As to Asian versus American generalized childraising norms vis-avis music lessons, schooling, discipline: Just yesterday there was a review of Amy Chau’s “Battle Hymn of the Tiger Mother.” It might perhaps be required reading for those deeply discussing this issue. As a first generation college attending mother of Asian-Jewish children, I found even the review to be squirm inducing for the anxiety inducing way it raised the choices moms need to make.

    As for the future of classical music and knowledge more broadly, the challenge it seems to me is to organically integrate the richness of past culture and achievement (in all arts and forms) with the reality of the present and future evolving manner in which people interact with the world. As the world changes, for some, in any field, traditional learning approaches, mastery and craft — whether it be apprenticeship to master violin making, legal clerkships to bar to partnership, to moving from shop floor to CEO — will still work — and I am not suggesting that ANYTHING substitutes for practice and time in expertise and craftsmanship.

    But you also want a world of amateurs and appreciateurs. Patrons and purchasers. The new world of youth teaches itself languages in the privacy of its own rooms without going to language school, explores foreign cultures without having to share hotel rooms with parents, sees art movies more obscure than those we hunted down and watched in sticky movie houses… thanks to the internet.

    If they hear a tune they like on a commercial they point their iphone at it and know who wrote it and the original lyrics in a few seconds. What if it is a piece of classical music? Is there an app that can quickly link them to other music like it that they might like? If the composer is still alive can an app run a quick video about the piece, or the composer conducting it? If a person hears a piece of music, can he or she identify the instrument and find an app with some well done immersive lessons? enough to really get started and then, if desired, move along to real lessons or classes (and if not, be an ever so much more educated consumer?) If they look for piano and guitar lessons apps or on-line, or bass or electric guitar, will they find that even those geared towards rock and pop still find a way to place all music within a universal, with illustrations and examples that opens up music and possibilities to them?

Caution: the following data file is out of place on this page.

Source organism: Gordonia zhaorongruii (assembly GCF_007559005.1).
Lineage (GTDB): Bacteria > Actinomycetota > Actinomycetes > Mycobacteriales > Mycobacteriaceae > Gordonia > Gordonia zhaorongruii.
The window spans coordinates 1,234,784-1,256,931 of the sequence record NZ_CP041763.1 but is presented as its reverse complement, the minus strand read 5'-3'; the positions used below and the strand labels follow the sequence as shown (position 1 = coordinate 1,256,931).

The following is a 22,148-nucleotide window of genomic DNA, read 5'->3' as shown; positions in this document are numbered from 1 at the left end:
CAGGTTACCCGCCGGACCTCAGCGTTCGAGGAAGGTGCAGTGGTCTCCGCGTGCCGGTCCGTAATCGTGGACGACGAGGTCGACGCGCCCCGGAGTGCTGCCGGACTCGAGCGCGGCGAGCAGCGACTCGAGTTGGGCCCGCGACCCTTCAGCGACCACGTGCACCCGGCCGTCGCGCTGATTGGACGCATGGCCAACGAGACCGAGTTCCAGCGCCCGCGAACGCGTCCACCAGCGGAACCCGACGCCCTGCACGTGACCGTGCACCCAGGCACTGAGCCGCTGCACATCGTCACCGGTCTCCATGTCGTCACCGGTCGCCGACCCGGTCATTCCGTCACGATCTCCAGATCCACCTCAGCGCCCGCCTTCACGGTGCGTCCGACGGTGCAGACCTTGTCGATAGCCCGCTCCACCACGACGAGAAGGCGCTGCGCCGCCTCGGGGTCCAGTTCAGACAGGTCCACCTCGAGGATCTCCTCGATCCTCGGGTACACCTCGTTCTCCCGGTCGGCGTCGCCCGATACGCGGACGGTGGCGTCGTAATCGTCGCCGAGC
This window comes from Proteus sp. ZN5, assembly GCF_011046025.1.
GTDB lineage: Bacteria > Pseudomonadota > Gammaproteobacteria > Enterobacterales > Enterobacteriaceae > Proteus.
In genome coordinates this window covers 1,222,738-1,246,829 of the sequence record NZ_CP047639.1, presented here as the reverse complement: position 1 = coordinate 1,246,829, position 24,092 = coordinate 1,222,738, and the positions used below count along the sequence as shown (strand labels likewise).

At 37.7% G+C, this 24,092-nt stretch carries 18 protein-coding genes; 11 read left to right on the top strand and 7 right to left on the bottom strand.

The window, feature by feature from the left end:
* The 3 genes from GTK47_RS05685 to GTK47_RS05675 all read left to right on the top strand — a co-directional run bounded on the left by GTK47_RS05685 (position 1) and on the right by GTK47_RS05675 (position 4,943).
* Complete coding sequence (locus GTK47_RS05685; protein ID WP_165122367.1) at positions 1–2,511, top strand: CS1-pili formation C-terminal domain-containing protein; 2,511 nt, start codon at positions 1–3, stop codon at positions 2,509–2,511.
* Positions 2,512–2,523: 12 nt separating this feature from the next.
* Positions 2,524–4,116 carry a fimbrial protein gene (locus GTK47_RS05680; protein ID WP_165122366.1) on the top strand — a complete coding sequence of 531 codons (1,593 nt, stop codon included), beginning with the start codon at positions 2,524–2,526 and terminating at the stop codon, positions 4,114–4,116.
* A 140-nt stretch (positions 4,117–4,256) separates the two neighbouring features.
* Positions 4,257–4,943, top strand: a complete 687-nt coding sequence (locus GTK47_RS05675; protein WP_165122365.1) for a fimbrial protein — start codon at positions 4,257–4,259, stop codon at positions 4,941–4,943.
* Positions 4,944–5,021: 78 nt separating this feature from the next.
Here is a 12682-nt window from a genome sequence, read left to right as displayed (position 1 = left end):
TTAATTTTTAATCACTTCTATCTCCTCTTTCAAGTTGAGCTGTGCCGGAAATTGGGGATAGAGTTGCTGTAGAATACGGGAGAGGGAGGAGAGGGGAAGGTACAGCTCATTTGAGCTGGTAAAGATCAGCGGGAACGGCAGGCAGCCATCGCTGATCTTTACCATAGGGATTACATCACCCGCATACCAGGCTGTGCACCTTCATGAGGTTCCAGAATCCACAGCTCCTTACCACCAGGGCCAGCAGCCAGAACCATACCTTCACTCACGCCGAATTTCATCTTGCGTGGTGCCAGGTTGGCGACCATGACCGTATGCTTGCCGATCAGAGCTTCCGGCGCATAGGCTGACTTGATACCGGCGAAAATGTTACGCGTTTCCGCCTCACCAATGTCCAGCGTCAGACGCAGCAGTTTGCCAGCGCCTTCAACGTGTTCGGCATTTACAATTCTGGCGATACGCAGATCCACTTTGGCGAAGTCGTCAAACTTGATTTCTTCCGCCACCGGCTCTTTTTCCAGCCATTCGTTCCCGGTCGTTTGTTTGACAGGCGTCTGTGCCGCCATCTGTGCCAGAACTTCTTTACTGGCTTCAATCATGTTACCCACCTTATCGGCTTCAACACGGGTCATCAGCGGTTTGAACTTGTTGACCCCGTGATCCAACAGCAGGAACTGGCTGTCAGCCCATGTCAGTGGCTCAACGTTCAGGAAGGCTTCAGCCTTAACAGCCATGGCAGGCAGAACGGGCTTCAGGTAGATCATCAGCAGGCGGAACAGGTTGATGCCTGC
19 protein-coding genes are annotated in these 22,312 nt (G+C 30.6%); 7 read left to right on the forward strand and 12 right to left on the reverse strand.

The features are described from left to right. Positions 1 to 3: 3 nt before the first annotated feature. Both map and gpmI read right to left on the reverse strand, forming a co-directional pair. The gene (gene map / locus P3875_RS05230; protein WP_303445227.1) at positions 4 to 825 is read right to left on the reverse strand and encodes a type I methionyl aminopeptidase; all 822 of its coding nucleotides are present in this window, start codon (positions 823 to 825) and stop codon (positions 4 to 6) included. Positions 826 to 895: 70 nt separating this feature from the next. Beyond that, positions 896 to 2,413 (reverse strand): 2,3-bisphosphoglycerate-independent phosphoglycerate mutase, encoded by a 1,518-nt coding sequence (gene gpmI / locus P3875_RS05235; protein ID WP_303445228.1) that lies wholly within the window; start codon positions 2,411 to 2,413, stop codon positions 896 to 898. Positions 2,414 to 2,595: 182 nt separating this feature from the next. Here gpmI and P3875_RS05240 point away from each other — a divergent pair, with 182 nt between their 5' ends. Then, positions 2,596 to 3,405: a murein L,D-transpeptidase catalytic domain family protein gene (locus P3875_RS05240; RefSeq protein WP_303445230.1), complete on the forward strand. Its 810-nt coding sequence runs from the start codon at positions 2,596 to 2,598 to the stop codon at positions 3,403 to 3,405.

I am a complete music imbecile by the way, so these are my non expert musings. What little experience I have is being a lifelong friend of musicians and a lay listener.

    • All true- and yes you can learn more and more with the world at your finger-tips, a fabulous expansion of all that is available to learn. My worry is that for so many they don’t know how to learn and research, even on the internet. If you de-value the various subjects and don’t understand how things inter-connect you cannot benefit from all of the new resouces. Been reading the reviews and comments on Amy Chau’s book and, as the daughter of immigrants and the kid with the strict parents- I HAD to practice, never talked back etc, I can understand both the pro’s and cons. Without the rules that parents set up kids don’t know what to do- they follow the easiest route often. Of course Amy Chau is a child of immigrants too with all of it’s insecurities around becoming and succeeding in America without connections and a lot of money. What will be interesting is to see how her children parent as second generation Americans. For sure to me though, in the coming years we will have to contend with a China where there is a work force that is disciplined and ready and able to compete with the rest of the world in a way that will change the world order in significant ways.

  3. Bobbi Katz says:

    I’m a writer, especially a writer of poetry for young people. When Poets House in NYC was between their old home on Spring St. and their new home on the Hudson, they invited me to do a poetry workshop at the Mulberry St. Library. It was a rainy day, but the library was abuzz with Asian elementary and middle school kids and their moms. Only one mom allowed her child to stay in my workshop! “Poetry…waste of time…” I heard the same argument from moms in Japan;however, in that situation I was able to point out the benefits, since their were no children present.
    I agree with all that Barbara says about the merits of studying music, especially classical music. We can look at what Octavio did in Venezuela & is doing now in LA to see the results.
    With my son, studying music was a treat and a privilege. The worst punishment I could give him was to forbid practice. He graduated summa cum laude from Dartmouth, and not as a music major.